London: Chapman and Hall, 186, Strand. 1839. First Edition. Octavo, bound in mid-20th Century half brown calf over brown cloth boards, the spine with five raised bands titled gilt in compartments, top edges gilt, others trimmed, marbled endpapers. 624 pp. Engraved portrait frontispiece, plus 38 additional full-page plates throughout the text, all by Phiz. Bound without half-title. Issue points: Nickleby is a notoriously complex book bibliographically. This copy has all but five of Smith's first issue text points (no "visiter" for "sister on p. 123, but with "latter" for "letter" on p. 160, indicating a copy bound from early parts, as well as "inscsribed" on p. 238). The frontispiece and first four states are presumed to be of the first issue, but the lower edge is trimmed. The plate at page 248 is Phiz's plate 3 (omits the word "in"); the plate at p. 356 is one of Phiz's first three plates (with "Mr. Linkwater" in caption); plate at p 457 with the words "the lodgings of" (Phiz plate 1, no priority of issue). In addition to the plates as published, this copy has four "Peter Pallette" plates bound in at pps 32, 71, 118, & 127, & the original front & rear wrappers for these bound in at the end. The first edition in book form of Dickens' third novel, bound from the original parts, with stab-holes present in the inner margins of gatherings. Nicholas Nickleby was originally published in twenty numbers, bound in nineteen monthly parts, the last part as a double number from April 1838 through October 1839. The first edition in book form was made up from these parts. Most plates with little or no foxing or browning, and highly unusual thus; a really nice, bright copy; near fine. Item #311293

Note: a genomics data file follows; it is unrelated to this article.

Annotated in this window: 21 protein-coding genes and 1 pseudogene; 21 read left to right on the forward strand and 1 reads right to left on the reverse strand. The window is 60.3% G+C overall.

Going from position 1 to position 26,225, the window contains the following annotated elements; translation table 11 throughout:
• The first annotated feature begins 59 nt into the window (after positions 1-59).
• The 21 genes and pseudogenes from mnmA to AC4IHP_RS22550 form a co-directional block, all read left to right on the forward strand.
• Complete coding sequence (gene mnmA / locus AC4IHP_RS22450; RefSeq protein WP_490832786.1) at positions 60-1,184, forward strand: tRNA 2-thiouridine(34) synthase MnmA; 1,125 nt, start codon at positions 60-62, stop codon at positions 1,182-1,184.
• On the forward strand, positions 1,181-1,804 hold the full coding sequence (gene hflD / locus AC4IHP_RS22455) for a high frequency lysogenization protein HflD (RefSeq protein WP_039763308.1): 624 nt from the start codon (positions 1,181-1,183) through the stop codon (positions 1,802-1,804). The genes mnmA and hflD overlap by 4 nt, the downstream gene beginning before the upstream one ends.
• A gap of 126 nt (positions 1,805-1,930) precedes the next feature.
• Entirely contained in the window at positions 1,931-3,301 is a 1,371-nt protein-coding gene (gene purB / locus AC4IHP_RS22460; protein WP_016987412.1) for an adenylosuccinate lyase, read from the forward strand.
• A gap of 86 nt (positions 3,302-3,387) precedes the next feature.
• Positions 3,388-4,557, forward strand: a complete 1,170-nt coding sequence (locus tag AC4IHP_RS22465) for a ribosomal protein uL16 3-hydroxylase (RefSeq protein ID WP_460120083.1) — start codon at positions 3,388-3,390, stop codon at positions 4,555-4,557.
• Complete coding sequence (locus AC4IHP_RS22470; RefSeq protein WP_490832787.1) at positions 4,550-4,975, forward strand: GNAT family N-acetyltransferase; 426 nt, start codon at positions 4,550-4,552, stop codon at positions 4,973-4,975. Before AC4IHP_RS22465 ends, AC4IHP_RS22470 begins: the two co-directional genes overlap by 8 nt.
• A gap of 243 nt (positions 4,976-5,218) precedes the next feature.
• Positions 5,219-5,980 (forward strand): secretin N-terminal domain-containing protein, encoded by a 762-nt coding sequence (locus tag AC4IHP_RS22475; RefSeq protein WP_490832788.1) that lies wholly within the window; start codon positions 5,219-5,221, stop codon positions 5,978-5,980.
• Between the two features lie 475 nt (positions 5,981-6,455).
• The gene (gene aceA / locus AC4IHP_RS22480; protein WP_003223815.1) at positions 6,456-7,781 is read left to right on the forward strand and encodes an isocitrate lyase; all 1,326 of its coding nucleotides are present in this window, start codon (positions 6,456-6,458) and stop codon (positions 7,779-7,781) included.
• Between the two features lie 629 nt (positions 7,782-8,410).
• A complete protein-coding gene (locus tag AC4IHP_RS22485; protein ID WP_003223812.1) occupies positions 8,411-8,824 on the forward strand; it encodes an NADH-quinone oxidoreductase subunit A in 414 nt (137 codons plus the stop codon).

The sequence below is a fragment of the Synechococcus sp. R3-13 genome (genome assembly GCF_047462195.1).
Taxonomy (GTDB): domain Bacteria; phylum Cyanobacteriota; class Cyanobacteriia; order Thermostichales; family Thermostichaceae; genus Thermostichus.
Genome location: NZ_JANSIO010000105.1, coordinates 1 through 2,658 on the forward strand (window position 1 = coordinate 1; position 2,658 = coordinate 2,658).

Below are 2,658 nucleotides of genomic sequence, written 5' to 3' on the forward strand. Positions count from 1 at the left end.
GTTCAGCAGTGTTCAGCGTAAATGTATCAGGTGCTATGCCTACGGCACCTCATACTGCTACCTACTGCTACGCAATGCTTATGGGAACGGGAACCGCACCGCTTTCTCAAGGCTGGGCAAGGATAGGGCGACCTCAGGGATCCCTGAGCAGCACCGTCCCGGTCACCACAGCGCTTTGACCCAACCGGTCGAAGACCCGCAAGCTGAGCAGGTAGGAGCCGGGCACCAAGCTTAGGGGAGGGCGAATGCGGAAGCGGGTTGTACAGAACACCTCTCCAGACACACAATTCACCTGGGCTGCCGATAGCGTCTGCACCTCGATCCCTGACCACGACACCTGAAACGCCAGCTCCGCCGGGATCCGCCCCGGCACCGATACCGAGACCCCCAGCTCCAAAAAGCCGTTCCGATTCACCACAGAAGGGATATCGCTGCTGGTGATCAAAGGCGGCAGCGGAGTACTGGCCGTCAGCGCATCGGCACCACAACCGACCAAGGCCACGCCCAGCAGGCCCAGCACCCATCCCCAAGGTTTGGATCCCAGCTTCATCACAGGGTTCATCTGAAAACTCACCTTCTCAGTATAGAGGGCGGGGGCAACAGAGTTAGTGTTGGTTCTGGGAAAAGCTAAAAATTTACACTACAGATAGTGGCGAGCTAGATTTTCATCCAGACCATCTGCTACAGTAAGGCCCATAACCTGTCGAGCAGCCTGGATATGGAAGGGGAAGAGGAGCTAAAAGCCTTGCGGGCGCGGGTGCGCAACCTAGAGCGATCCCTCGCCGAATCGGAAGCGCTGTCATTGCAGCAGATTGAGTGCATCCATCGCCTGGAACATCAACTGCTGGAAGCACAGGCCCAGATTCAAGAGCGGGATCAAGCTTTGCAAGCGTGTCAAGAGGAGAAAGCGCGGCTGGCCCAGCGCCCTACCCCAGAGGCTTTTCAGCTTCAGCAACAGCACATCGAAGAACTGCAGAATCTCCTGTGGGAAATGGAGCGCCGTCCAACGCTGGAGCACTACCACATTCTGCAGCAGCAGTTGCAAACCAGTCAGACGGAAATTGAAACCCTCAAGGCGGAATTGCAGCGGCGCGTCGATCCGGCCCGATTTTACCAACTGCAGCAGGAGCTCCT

¶ “The Life and Adventures of Nicholas Nickleby had begun its monthly part-issue in March 1838 and was completed in twenty numbers in October 1839. This story, which for thirteen months Dickens wrote alongside Oliver Twist, originated in his determination to expose the scandal of unwanted children consigned to remote and brutal Yorkshire schools; accompanied by Browne, he conducted an on-the-spot midwinter investigation just before beginning to write Nickleby. In this rambling, episodic, often wildly funny book, written very much in the mode of the Smollett novels Dickens had devoured as a child, the Yorkshire school setting is soon left behind, and the gallant young hero and his pathetic protégé, Smike, wander forth to undergo various adventures, both farcical and melodramatic; they are persecuted by Nicholas's wicked uncle and other villains, who also threaten the virtue of Nicholas's pure young sister Kate, but all is eventually set right by the benevolent Cheeryble brothers, though they cannot save Smike. The story is rich in unforgettable comic characters like the endlessly garrulous Mrs Nickleby and the strolling player Vincent Crummles and his troupe, and in places it resembles Sketches by Boz in its vivid evocation of particular London neighbourhoods” (Dictionary of National Biography).